Latest on the spread of the coronavirus around the world

FILE PHOTO: Medical workers in protective suits push a patient on a stretcher in front of the Policlinico Tor Vergata, where patients suffering from coronavirus disease (COVID-19) are hosted, in Rome, Italy March 30, 2020. REUTERS/Remo Casilli

Countries affected by the novel coronavirus around the world extended restrictions and looked for new measures to aid the virus-hit economies as WHO warned the epidemic is “far from over” in the Asia-Pacific region.

Deaths, infections

  • More than 799,800 people have been infected across the world and over 38,800 have died, according to a Reuters tally.
  • For an interactive graphic tracking the global spread, open in an external browser.
  • U.S.-focused tracker with state-by-state and county map, open in an external browser.


  • The number of deaths in Italy, which will extend nationwide lockdown measures at least until the Easter season, could be underestimated in official figures, its national health institute said on Tuesday.
  • The European Union’s executive warned Hungary that emergency measures must not undercut democracy.
  • Paris health officials will begin transferring patients by high-speed train to regions that have been less overwhelmed, officials said on Tuesday.
  • As England’s death toll rose 29%, some police officers have been criticised for overzealous lockdown response.
  • Russian lawmakers backed jail sentences of up to seven years for quarantine offenders as the number of cases jumped by a record daily amount.
  • A Russian doctor who met Putin last week said he himself had been diagnosed with the virus.
  • A 12-year-old girl died in Belgium of coronavirus, the health ministry said on Tuesday as local media reported she was Europe’s youngest victim.
  • Belarus reported its first death.


  • The United States’ top congressional leaders split on Tuesday over the need for more legislation to tackle coronavirus after three earlier bills were approved, including a $2 trillion relief package.
  • U.S. House Speaker Pelosi said she does not plan to be tested despite her proximity to the latest lawmaker diagnosed.
  • Brazil’s president said hunger is just as big a threat as COVID-19, again playing down the seriousness of the outbreak during a news conference.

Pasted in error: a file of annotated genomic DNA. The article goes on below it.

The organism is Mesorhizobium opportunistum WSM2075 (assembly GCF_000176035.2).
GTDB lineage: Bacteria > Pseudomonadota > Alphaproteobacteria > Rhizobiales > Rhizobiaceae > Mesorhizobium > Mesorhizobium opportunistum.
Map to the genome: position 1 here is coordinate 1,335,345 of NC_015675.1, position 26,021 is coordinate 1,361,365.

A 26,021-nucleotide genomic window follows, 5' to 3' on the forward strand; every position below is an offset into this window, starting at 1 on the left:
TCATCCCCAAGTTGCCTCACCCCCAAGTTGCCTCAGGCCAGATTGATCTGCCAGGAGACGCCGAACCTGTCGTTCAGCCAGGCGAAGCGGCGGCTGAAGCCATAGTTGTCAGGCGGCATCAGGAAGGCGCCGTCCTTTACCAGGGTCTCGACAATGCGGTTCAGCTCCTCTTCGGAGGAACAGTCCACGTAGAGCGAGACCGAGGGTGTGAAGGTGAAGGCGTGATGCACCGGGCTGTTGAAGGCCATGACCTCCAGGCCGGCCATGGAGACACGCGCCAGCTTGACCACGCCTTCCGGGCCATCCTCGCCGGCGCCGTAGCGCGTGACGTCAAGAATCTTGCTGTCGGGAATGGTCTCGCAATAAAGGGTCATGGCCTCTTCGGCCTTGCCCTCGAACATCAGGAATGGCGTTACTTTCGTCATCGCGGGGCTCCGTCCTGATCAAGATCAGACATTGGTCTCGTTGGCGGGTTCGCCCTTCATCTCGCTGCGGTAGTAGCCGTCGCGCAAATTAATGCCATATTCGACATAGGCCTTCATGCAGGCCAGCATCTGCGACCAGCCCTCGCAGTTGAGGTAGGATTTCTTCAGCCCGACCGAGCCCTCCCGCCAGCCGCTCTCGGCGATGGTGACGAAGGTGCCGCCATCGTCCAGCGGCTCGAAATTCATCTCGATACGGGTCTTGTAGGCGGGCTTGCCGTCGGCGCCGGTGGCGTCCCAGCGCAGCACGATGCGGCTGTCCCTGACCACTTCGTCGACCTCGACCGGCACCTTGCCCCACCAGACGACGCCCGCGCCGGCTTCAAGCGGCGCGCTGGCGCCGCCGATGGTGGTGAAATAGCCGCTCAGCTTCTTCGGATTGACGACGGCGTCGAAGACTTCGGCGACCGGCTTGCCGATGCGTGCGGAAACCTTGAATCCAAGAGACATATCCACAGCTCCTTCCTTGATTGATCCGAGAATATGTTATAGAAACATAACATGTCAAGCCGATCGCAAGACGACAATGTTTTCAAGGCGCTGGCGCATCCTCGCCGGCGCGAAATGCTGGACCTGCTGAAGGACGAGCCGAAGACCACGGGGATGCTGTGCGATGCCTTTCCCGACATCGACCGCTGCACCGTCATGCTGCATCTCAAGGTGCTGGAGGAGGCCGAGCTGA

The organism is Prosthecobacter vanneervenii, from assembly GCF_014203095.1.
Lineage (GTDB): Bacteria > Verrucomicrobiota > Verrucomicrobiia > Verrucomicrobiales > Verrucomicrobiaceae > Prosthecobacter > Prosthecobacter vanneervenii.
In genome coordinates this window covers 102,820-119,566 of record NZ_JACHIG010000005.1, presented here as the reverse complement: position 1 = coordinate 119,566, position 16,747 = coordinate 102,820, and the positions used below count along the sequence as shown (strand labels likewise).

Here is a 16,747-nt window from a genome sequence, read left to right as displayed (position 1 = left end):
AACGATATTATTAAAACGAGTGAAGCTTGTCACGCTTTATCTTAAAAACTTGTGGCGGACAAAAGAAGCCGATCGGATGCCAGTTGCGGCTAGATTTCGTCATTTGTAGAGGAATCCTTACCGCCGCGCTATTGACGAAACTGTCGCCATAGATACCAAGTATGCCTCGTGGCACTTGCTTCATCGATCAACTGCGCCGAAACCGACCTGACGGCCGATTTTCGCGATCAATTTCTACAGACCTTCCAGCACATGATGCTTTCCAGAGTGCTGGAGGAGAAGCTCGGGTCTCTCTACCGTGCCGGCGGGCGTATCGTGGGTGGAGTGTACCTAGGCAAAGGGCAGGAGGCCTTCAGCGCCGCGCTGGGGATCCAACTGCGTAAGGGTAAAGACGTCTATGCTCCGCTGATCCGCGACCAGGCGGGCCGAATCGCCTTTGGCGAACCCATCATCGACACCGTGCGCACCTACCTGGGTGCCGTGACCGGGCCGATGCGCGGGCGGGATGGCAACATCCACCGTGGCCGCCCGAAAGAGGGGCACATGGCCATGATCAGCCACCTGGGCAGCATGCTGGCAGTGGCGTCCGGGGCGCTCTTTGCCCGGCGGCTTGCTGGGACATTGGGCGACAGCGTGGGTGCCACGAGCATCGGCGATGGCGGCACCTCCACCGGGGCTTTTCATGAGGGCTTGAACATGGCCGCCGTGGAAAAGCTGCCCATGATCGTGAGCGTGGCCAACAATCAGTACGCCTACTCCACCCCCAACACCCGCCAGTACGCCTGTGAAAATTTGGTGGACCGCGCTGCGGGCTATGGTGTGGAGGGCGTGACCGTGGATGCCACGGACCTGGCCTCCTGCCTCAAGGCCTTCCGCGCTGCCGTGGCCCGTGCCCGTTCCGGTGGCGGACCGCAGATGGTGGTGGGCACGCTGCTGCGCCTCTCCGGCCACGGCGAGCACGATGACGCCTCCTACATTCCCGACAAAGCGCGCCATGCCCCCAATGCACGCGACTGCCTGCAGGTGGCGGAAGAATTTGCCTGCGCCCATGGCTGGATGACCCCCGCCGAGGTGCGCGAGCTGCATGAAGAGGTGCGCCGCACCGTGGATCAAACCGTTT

• Brazilian supermarkets are planning to hire 5,000 temporary workers in Sao Paulo’s metropolitan region, the most severely affected, to meet higher demand and replace quarantined employees.
  • Ecuadorean authorities said they would improve corpse collection, as delays left families with relatives’ bodies in their homes for days in some cases.

Asia and the Pacific

  • Tokyo recorded a record number of new cases in a day, as pressure built on the prime minister to order a lockdown.
  • China will start releasing information from Wednesday on patients with no symptoms, ordering them into quarantine for 14 days, after the mainland witnessed its first rise in infections in five days.
  • India sealed off headquarters of a Muslim missionary group and ordered an investigation into accusations it held religious meetings that officials fear may have infected dozens of people.
  • Shortages of protective health gear in India have forced some doctors to use raincoats and motorbike helmets ahead of an anticipated surge in cases.
  • Afghan authorities have quarantined 16 health workers as Afghans fleeing hard-hit Iran have helped spread the virus in the border province of Herat.
  • The Philippines recorded its largest daily increase in deaths and infections, as it ramped up testing with the arrival of thousands of kits from abroad and opened new laboratories.
  • Malaysia’s stay-at-home order has prevented major daily spikes in infections, the government said, but the World Bank warned its economy would shrink this year for the first time in more than a decade.
  • Myanmar reported its first death.

Middle East and Africa

  • Lagos, Africa’s largest city, ground to a halt on Tuesday as it and the Nigerian capital Abuja entered a two-week lockdown.
  • Tunisia ordered the release of 1,420 prisoners.
  • Iran considered tougher curbs as its death toll climbed to almost 2,900 on Tuesday.
  • Dubai said it would help its state-run Emirates airline and enforced a full lockdown on a district famous for its gold and spice markets.
  • A team of Turkish defence and electronics firms aim to jointly produce and deliver 5,000 ventilators in two months.
  • Sierra Leone confirmed its first case, and Tanzania its first death.

Economic Fallout

  • Global stock markets slid on Tuesday as investors continued to assess the economic damage from the pandemic, with world equity index on pace to finish its worst quarter since the financial crisis of 2008.
  • A G20 coronavirus plan will address the risk of debt vulnerabilities in low-income countries and deliver financial aid to emerging markets, a joint statement said on Tuesday.
  • The pandemic is threatening to disrupt Argentina’s debt restructuring talks with creditors, raising the prospect of a default and a downgrade, ratings agencies and bondholders told Reuters.
  • The German government is planning to extend support for mid-sized companies, government sources said on Tuesday.
  • Portugal will accelerate its government bond and Treasury bill issuance, the state debt agency said on Tuesday.
  • Russian lawmakers cleared the government to exceed the budget’s state borrowing limits.
  • A coronavirus resurgence may scupper forecasts of a recovery in air passenger demand by the end of the year and strong growth in 2021, the chief economist of a global airline trade body warned on Tuesday.
  • Furniture giant IKEA is producing face masks and other protective gear for hospitals, joining a growing list of companies venturing beyond their normal business to help meet equipment shortages.